Blossom-end rot (BER) is more common among plants that produce fruit on the vine—squash, tomatoes, peppers—than it is with Brussels sprouts. That being said, BER can affect your sprouts. The stems and leaves will show no symptoms, and you’ll have to look closely to identify this problem.
What does blossom-end rot (BER) look like?
The internal leaves of the Brussels sprout will turn brown. Gardeners may not notice BER in Brussels sprouts until the first sprouts have ripened.
What causes BER?
Calcium imbalance in the Brussels sprout causes BER. Brussels sprout cells need calcium to grow, and calcium binds the Brussels sprout cells together. When a plant lacks complete calcium absorption, BER can develop.
Other conditions can hasten the development of BER, such as:
- inconsistent watering
- root damage
- cold temperatures/cold soil
- excessive heat
- too much nitrogen in soil (which lowers the plant’s calcium intake)
- large amount of salts in the soil (lowers the availability of calcium)
- markedly acidic or alkaline soil (pH imbalance prevents calcium absorption)
Keep in mind that Brussels sprouts are heavy feeders and they like a lot of nitrogen in the soil. But too much of a good thing can cause serious damage to your crop. This is why it’s so important to test your soil.
When does blossom-end rot affect Brussels sprout plants?
Different conditions allow Brussels sprouts to develop BER:
- When Brussels sprouts are maturing and they need calcium to bind together cells
- When watering is inconsistent or lacking
- When temperatures are excessive—both too hot and too cold weather can interfere with water flow
- When plants are grown in cold, heavy soil, which prevents strong root development
- When soil has excessive salts, which reduces calcium availability
How can you control and treat BER?
Blossom-end rot cannot be reversed on a Brussels sprout once it’s set in, but you can take these steps to slow BER or stop it:
- Preserve affected plants by applying calcium immediately. You can use products specifically developed to treat, prevent, and slow blossom-end rot in Brussels sprouts. Or you can mix 1 tablespoon calcium chloride (sold commercially for other uses as de-icing salt) in 1 gallon of water. Spray two to three times a week until blossom-end rot is under control. Apply early in the morning when temperatures are cooler.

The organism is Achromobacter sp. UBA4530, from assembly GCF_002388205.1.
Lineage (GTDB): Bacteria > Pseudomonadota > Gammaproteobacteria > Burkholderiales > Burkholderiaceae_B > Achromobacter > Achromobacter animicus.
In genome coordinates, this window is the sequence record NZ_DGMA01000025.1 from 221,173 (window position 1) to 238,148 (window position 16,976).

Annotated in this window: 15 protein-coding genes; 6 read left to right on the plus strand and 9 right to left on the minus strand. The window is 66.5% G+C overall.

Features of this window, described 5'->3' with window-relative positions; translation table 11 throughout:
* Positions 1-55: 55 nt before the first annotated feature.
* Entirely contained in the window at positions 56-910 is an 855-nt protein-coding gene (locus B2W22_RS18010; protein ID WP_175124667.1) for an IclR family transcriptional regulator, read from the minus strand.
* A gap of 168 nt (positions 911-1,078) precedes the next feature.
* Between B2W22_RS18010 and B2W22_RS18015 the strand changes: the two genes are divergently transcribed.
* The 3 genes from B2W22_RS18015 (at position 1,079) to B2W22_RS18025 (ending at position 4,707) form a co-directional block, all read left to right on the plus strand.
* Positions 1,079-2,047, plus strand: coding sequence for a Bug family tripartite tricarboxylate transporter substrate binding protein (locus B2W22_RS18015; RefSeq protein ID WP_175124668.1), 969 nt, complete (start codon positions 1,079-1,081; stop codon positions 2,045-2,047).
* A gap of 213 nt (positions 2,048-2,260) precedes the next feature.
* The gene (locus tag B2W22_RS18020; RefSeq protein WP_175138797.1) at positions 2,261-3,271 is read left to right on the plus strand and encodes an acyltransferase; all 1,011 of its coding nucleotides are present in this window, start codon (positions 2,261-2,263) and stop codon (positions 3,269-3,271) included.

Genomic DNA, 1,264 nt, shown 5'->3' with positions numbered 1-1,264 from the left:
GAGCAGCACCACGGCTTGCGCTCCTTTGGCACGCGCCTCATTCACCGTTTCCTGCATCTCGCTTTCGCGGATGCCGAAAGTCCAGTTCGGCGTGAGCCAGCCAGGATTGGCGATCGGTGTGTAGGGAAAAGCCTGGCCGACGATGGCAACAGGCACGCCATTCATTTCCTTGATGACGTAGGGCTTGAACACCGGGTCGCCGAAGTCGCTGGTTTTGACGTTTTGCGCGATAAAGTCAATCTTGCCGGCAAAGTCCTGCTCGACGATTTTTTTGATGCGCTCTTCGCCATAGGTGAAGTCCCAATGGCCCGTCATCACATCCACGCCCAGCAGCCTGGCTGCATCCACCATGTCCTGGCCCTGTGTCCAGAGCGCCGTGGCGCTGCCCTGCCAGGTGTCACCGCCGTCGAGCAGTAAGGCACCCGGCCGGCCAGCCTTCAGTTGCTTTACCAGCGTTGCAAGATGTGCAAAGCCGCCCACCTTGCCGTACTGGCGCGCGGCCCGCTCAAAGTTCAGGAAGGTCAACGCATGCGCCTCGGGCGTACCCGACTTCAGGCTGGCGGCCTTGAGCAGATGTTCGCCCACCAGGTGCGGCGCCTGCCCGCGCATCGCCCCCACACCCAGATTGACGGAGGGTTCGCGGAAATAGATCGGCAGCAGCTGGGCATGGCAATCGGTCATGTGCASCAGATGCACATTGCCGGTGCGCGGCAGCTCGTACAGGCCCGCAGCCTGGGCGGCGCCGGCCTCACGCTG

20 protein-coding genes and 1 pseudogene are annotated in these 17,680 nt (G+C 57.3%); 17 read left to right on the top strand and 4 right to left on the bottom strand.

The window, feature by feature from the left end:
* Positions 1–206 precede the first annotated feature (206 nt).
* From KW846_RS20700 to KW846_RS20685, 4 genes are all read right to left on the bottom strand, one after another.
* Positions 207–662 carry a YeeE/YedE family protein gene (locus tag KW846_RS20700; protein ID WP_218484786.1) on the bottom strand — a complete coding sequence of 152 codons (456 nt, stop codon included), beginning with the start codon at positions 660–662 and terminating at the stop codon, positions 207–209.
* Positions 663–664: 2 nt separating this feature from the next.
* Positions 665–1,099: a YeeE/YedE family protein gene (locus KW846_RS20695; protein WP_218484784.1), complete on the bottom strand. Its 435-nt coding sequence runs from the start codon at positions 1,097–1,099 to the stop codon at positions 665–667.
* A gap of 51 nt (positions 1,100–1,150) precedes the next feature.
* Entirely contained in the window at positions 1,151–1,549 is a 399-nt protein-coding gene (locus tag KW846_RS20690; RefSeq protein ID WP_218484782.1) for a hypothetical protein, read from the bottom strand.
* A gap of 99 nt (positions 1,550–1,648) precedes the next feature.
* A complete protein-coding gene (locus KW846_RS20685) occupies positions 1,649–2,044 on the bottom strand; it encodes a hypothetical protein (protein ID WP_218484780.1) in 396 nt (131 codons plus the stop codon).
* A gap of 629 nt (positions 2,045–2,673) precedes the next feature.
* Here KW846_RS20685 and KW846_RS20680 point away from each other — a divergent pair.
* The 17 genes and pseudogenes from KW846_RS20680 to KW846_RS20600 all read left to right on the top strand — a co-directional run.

- Pick affected sprouts to reduce stress on the plant and allow it to direct its energy to other, healthier sprouts.
- Peel the leaves off the sprouts until you get past the brow leaves; eat the remaining good part. Blossom-end rot does not make the rest of the Brussels sprout inedible. However, if Brussels sprouts have been infected by fungi or mold, discard them immediately.
How can you prevent blossom-end rot?
There are lots of ways you can take measures to prevent BER in the first place:
- Plant in an area with good drainage.
- Avoid planting too early in the season, which can expose plants to cooler temperatures and cold soil. Allow soil outside to warm up before planting.
- Work plenty of compost and organic matter into your soil before planting so that the plant’s root system has a better chance to grow strong and deep.
- Add quick-release lime when planting Brussels sprouts, so there’s plenty of calcium in the soil and it gets quickly absorbed. Brussels sprouts grow best when the soil pH is about 6.5.
- Keep the water supply for your Brussels sprout plants even throughout the season so that calcium uptake is regular. Brussels sprouts need about 1 to 1 1/2 inches of water a week. The plants perform best when watered deeply a couple of times a week, rather than every day.
- Mulch plants once they are planted and have started growing to maintain moisture levels.
- Cultivate weeds carefully around Brussels sprout plants to avoid damaging root systems. Don’t dig more than an inch or two deep around plants.
Do your Brussels sprout plants suffer rot? Do you have any great tips about how to avoid Brussels sprout rot? Please tell us how you deal with Brussels sprout rot in your garden.